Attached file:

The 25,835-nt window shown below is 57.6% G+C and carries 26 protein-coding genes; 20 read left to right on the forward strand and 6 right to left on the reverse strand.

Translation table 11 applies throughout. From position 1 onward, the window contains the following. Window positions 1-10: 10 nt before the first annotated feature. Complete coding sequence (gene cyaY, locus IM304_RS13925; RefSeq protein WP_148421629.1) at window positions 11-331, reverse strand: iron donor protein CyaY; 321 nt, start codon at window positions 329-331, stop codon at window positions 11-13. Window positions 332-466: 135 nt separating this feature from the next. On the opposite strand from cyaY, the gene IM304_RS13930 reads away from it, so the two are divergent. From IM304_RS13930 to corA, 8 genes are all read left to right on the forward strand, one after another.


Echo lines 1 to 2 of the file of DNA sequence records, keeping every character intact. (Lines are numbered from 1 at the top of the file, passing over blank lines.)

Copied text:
The 25,835-nt window shown below is 57.6% G+C and carries 26 protein-coding genes; 20 read left to right on the forward strand and 6 right to left on the reverse strand.

Translation table 11 applies throughout. From position 1 onward, the window contains the following. Window positions 1-10: 10 nt before the first annotated feature. Complete coding sequence (gene cyaY, locus IM304_RS13925; RefSeq protein WP_148421629.1) at window positions 11-331, reverse strand: iron donor protein CyaY; 321 nt, start codon at window positions 329-331, stop codon at window positions 11-13. Window positions 332-466: 135 nt separating this feature from the next. On the opposite strand from cyaY, the gene IM304_RS13930 reads away from it, so the two are divergent. From IM304_RS13930 to corA, 8 genes are all read left to right on the forward strand, one after another.